The "aos sidhe" means "people of the mound" and refers to the supernatural beings that are believed to reside beneath the fairy mounds all over Ireland. When people talk about them today, they might refer to them simply as the sidhe, the wee folk, or the fair folk, but these are not the cute little winged fairies of your childhood. While they can be helpful, they can also be downright nasty and mischievous. So where did these mysterious "folk" come from.
John Duncan's "Riders of the Sidhe" 1911
Originally, Ireland was ruled by a small dark-haired race of people known as the Firbolg. Then, about 4000 years ago, they were attacked by a tall fair-haired tribe known as the Tuatha De Danann or the "tribe of the goddess Danu". Now this is where the story becomes clouded by the mists of time and mythology.
Who they were or where they came from ranges from fallen angels, super-natural beings and aliens, to sailors from the north. They are said to have been cultured and talented with metal work, as well as poets and sorcerers. Their tales tell of magical items such as the Stone of Fal, Lugh's spear, Nuada sword, and the Cauldron of Daghda, but more about them later.
What does seems clear is that the Tuatha De Danaan defeated the Firbolg, though out of respect for their bravery, the Tuatha De Danann continued to let the defeated people live in the Connacht region. And so they lived happily ever after, right. Wrong.
The Tuatha De Danann's king, Nuada, had lost his hand in battle. Since the law forbid a king to rule if he had been disfigured in any way, Nuada had to step down and the crown went to Breas, a man of Formorian descent, who turned out to be a tyrant.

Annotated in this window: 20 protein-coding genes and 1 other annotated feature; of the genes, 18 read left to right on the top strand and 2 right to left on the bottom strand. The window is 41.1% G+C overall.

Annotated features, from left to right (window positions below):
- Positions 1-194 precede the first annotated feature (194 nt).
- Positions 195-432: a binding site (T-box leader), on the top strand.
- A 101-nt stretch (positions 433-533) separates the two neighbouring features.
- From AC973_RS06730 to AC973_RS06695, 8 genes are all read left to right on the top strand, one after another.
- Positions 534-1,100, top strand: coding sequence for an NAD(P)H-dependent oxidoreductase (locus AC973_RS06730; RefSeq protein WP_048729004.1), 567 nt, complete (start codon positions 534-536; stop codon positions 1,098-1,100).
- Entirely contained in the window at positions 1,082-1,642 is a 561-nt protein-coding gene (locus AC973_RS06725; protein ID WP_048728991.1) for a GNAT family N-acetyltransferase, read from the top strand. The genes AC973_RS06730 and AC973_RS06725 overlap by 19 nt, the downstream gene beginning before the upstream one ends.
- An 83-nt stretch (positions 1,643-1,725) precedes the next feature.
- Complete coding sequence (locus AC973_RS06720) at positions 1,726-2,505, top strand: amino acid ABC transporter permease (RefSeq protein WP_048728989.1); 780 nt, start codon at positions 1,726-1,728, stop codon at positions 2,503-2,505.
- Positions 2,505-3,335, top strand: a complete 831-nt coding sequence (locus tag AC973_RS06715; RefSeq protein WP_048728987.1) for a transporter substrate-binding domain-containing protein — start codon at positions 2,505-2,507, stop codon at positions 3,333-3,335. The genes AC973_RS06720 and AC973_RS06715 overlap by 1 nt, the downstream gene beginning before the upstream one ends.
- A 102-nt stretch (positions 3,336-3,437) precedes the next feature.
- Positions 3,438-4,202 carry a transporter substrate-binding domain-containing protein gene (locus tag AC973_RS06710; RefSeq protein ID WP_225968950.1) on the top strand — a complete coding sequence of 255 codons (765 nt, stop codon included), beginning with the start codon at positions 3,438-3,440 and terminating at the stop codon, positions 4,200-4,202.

Fortunately for his people, Nuada was able to have his lost hand magically replaced with a silver one. Early prosthetics perhaps? At any rate, he reclaimed his kingship. Needless to say, Breas was not happy. Being half-Fomorian himself, he made an alliance with Balor, king of the Fomorian's. They attacked the Tuatha De Danann, but were defeated and their power crushed forever. Alas, Nuada was killed in this battle, felled by Balor's evil eye. Though he could not save his king, Lugh retaliated by using his sling shot and knocking out Balor's eye. Without a leader once more, the Tuatha De Danann named Lugh, the hero of the battle, as their new king.
The Tuatha De Danann ruled peacefully for the next few generations until they were attacked by the Milesians, who possibly came from Spain or Portugal. Led by Mil, the invaders headed for Tara, home of the High Kings, but were intercepted by three goddesses, Banba, Fodla, and Eriu, who asked Mil if he would name the land after them if he won. He agreed, and after three days fighting the goddess's husbands, who were all kings of the Tuatha De Danaan, asked for a truce. The Milesians agreed, anchoring their ships off shore, but the Tuatha De Danann conjured up a storm, intending to destroy the enemy ships. It might have worked except the Milesians cast their own spell to calm the storm, after which they returned to shore and defeated the Tuatha De Danaan.